"Fear breeds smallness. It knocks out the chance for (calculated) risks. It robs us of our purpose and our potential."
That’s the word that keeps coming to my mind today. Maybe it’s the season changing and spring bringing forth new life, but I feel a sense of renewed hope, change, and a push to grow.
I have known since last summer that I would be moving offices this year. I had long outgrown the space I was in, and I knew that, but it is easier to stay in the comfort of what we know, even if it’s uncomfortable itself. So when the building owner let us know that he would be selling and we needed to plan to vacate, I found myself making plans for a change that I didn’t necessarily choose.
I never found myself nervous, but did find myself wondering what the potential was with this new opportunity.
Change is good- but yes, it’s also hard.
How do you approach it?
There was a time in my life where this would have just caused me stress. Where would I go? What would it cost me? Would I have trouble getting anyone to understand? Would I lose clients because of it?
Change was always dominated by fear- of loss, of scarcity, or of failure. When people ask me why go to therapy? Why do the work? THIS is a good example of why.
Had I not done my own work and faced some of my fears, I would not have been able to do what I have done. Fear breeds smallness. It knocks out the chance for (calculated) risks. It robs us of our purpose and our potential. I probably would have seen this as a nightmare rather than an opportunity.
If I had let those fears drive me, I would have made very different decisions. I would have gone for the easiest, cheapest, and least stressful solution. That would have been signing another lease in a building close by, renting one room focused solely on the budget, giving little consideration to who I would be working next to, and, worst of all, I would have compromised on a lot of dreams I have for my practice.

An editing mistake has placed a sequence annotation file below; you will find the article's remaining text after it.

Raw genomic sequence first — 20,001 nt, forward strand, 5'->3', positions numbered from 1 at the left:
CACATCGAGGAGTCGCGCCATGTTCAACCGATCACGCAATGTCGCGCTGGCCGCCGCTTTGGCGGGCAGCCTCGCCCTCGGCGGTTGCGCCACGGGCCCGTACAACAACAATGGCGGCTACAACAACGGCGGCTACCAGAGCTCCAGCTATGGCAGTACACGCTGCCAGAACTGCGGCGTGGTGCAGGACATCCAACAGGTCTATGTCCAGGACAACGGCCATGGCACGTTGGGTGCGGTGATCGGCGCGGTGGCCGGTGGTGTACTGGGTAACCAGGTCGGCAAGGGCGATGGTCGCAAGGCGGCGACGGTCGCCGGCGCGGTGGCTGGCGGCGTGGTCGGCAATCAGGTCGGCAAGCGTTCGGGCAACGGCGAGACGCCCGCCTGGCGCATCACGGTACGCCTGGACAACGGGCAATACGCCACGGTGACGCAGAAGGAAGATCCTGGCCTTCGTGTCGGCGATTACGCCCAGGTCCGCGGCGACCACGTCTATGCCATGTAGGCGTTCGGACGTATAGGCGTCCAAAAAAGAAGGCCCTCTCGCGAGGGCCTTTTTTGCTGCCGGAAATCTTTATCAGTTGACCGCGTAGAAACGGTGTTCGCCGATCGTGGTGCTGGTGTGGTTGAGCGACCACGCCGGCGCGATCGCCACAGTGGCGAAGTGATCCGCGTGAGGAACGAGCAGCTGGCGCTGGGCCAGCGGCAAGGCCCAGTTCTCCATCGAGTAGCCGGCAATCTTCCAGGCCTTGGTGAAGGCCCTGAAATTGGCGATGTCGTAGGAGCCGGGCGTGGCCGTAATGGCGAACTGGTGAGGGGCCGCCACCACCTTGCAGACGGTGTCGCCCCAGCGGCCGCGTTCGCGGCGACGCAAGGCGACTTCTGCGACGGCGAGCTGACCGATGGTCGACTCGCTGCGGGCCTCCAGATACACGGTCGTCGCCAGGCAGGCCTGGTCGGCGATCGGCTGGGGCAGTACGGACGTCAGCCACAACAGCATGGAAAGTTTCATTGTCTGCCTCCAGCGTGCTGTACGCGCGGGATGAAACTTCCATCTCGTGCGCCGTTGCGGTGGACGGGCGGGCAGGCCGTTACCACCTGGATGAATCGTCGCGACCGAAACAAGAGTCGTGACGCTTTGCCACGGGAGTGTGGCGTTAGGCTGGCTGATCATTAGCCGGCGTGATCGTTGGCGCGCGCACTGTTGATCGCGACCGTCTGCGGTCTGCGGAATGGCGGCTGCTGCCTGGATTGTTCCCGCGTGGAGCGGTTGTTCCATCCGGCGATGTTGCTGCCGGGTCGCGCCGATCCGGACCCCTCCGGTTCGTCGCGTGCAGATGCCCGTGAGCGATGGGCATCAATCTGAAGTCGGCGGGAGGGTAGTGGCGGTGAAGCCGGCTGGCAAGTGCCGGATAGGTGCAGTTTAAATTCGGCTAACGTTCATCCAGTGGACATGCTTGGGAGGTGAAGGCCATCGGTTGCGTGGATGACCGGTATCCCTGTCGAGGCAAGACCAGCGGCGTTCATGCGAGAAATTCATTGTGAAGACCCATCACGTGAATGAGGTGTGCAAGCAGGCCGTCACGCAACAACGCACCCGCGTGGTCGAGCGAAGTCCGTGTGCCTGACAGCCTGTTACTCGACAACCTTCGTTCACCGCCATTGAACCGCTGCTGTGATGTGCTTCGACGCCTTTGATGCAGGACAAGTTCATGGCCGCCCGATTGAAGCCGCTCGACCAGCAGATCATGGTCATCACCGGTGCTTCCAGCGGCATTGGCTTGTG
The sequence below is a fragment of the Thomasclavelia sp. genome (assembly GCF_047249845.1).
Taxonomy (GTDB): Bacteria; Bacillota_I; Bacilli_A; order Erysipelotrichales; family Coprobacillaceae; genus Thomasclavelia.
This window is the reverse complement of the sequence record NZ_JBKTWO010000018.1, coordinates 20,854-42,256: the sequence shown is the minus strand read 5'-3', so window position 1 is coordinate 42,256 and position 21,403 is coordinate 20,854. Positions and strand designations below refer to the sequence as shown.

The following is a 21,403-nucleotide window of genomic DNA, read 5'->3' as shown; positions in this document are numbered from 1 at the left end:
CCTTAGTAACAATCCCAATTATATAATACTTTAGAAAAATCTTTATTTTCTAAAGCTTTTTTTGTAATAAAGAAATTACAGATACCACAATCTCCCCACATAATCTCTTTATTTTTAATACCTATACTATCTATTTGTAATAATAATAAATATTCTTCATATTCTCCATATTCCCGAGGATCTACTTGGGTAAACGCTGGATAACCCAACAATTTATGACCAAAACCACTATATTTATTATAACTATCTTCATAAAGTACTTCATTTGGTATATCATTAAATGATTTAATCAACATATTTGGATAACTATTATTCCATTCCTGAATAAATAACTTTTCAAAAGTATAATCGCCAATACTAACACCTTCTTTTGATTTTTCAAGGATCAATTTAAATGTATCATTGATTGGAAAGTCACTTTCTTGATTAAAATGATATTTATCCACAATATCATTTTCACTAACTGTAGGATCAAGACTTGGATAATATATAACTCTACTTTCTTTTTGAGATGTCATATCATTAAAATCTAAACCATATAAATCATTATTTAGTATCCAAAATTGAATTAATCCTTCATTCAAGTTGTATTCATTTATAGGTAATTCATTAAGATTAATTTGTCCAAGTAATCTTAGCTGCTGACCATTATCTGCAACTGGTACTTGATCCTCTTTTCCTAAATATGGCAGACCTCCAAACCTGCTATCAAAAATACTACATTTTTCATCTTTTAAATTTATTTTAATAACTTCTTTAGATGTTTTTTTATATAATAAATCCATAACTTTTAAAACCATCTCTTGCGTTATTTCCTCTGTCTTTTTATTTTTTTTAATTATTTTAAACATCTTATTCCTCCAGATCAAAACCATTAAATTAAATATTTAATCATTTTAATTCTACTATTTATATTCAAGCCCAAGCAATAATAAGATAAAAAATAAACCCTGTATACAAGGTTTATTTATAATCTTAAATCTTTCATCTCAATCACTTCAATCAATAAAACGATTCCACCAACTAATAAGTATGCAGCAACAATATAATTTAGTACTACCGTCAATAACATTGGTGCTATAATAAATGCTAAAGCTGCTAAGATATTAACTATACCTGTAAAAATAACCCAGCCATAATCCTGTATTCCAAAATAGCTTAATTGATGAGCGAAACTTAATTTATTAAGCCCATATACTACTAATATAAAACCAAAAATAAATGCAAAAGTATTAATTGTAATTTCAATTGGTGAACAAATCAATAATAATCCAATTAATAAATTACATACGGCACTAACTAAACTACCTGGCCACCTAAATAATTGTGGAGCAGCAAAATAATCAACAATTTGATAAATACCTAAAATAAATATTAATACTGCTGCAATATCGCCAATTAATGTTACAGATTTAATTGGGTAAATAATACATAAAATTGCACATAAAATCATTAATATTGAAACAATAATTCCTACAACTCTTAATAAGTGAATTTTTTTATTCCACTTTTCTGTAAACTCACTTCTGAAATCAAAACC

Instead- I did the harder thing. I picked the location I actually WANT to be in, even though it’s a bit of a longer commute. I went with an entire suite so that eventually I can have people join me in the office who I can hand pick (to avoid bad officemates, because I’ve been there before!). I was able to put a lot of love and thought into the space that I got to design myself, instead of just accepting what was already established by someone else.
And it feels good. Now I walk into my office every day with a new sense of ownership of the direction of my practice, gratitude for the blessings God continues to pour out on me, and excitement for what changes are next. I promise you, two years ago I would not have been able to make these moves because of my fears. How do I measure my growth? Today, I’m doing it by just looking around in amazement.
In hindsight, I still see room for growth. We’re never done growing. I knew I needed to make a change but I was complacent and I waited for someone else to make the decision for me. How long would I have stayed there if the building hadn’t sold? Now I’m exploring what other areas of my life I am aware that I could be doing more, but I’m content with being small where I am.
Here’s to seeing change as an opportunity to be ventured rather than a nightmare to be suffered through.